Once at Vi's hangar, they set about preparing for the flight. Melissa and Mark rolled the plane out of the hangar while Vi went over weather charts, occasionally calling Melissa over to ask a question about their destination.

“I'm done,” she said. “I'll just head over and file a flight plan with the tower.”

“Good idea,” said Melissa. “Wish we had.”

“Get the plane started, can you? I'll only be a couple of minutes.”

Mark had been flying with Jay enough to know how to spin a prop, so Melissa hopped into the cockpit and hit the sparks. “Spin it,” she shouted out the window to Mark, who did, and the props whirred into life. He circled wide around the propellers, then jumped into the back of the cockpit, strapping himself into one of the small seats that were more often than not folded up to make more cargo space.

Vi arrived at a run, pulled out the chocks, and jumped into the pilot's seat without even stopping. She was taxiing even as she strapped herself in. Melissa looked at her curiously.

“Just heard, heavy front coming through this afternoon. We've got to beat it if we want to land up there. Lana and Daniel will be a couple of minutes behind us; they've got a copy of our flight plan.”

She spun the plane onto the end of the runway, and they took off into the early morning light.


Alvira's plane was more modern, and significantly faster, than Jay and Melissa's old biplane. Barely three hours had passed when Melissa spotted the dam ahead, set between the hills. She pointed it out to Alvira.

“That's the dam there; the lake's just in behind it. We'll want to stay clear of that area – skirt around to the left, land on the road in back. They don't seem to head up that way, anyhow.”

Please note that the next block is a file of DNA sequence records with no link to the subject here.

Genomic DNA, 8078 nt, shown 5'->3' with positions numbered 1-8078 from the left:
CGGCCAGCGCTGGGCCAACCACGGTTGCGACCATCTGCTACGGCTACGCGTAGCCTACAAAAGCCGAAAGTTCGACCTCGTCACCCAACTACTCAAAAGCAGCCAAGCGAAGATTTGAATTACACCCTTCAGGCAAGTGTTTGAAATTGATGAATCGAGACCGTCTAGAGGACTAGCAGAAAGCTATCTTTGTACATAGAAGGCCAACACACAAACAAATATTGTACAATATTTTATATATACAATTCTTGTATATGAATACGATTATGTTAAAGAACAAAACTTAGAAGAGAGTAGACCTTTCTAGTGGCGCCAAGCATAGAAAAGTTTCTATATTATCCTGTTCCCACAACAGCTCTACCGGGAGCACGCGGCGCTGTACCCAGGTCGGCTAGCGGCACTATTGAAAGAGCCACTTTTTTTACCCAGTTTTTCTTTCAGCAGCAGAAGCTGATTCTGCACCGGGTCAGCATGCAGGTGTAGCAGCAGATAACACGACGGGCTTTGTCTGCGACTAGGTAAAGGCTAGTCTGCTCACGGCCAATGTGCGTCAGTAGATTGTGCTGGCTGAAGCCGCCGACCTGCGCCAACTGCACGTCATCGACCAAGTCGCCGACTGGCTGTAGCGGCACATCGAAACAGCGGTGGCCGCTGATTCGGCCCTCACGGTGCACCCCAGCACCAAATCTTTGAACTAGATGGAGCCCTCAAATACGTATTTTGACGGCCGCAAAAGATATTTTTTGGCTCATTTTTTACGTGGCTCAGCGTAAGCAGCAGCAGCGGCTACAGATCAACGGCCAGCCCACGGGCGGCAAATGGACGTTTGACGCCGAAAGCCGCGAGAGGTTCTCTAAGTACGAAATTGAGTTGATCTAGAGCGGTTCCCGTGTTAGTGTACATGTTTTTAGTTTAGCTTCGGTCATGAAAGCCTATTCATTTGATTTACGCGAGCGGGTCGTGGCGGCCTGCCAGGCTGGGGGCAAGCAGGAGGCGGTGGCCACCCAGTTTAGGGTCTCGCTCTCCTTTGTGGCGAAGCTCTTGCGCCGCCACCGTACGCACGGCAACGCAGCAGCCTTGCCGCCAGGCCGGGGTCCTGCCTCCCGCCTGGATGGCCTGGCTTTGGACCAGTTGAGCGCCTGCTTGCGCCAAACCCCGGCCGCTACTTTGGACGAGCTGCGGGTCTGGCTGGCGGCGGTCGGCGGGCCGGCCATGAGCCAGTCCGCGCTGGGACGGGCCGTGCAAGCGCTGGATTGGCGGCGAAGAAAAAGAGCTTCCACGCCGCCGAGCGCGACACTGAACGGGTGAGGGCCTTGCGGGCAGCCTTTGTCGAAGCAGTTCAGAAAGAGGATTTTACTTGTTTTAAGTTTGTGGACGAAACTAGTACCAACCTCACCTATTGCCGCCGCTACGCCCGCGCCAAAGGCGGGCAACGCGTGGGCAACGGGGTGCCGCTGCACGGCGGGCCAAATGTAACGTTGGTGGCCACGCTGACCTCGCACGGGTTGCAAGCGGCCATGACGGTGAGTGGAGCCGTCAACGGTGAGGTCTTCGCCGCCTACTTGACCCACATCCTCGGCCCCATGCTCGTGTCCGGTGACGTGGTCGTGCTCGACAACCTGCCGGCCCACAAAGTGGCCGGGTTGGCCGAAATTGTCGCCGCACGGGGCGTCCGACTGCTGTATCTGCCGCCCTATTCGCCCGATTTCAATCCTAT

“Sounds good.” Vi banked the plane and pulled the nose to the left.

They continued up and around the hills, and another five or ten minutes found them out of sight of the dam, on the other side of the hills which surrounded the lake. They descended towards the plain, looking for a landing spot, and Melissa found herself looking for the wreckage of their old plane. She followed the road down from the saddle off to their right – that was their route to the lake – and down towards where she'd seen Jay at the roadside, before she was bundled into the truck and away.

She spotted the wreckage, although it was looking more like a large fallen tree than anything else, save for the flat section of wing still visible from the air.

“There's the plane,” she said, pointing.

“My god – they made a mess of it, didn't they?” said Vi. “Bastards. I'll land on the road and we can take a look, eh?”

“Alright. Just be careful. No sense making another wreck.”

Vi dropped the plane further, circling low over the tussocks to line up with the road. She aimed for a straight stretch, swooped down, and there was a bump and a squeal as the tires hit the ground. She braked gently and the plane slowed to a stop, at about the closest point the road passed by the wreck.

Melissa jumped out of the plane and made her way across to the wreckage of her plane, Mark following behind. They picked their way carefully through the tussock.

“How did they shoot you down? That's some seriously munted airplane,” Mark said.

“Some kind of missile launcher, in the lake,” Melissa said. “Seemed to be heat seeking or something. We bailed out just as it hit.”

“You always carry parachutes?” Mark asked.

“Any long flights, yeah,” said Melissa. “Not so much for just short hops.”

They reached the wreckage, and Melissa surveyed the scene. She took in the ashes of the fire, the blanket and gloves piled nearby.

“Jay was here at some point,” she said. “But probably, I think, right after the crash – he wasn't far from here when I got grabbed.”

She went over to the fuselage and stuck her head into each cockpit. She kicked her feet up and her head down and rummaged around, but found nothing of note. She hauled herself back onto her feet and looked around a bit more.

“I don't think there's anything here,” Mark said. “Looks like Jay – or someone – took everything interesting.”

“Yeah,” said Melissa. “I think you're right.”

They heard the sound of another engine, above them – that'd be Daniel and Lana catching up. They headed back towards Vi's plane. She'd pulled it off the road and switched off, and was busy tying the props down and chocking the wheels. As they finished pulling the cover over the cockpit, Daniel's plane came to a stop beside them, and he switched off too. They helped him and Lana tie down, then, grabbing their packs, set off up the road towards the saddle.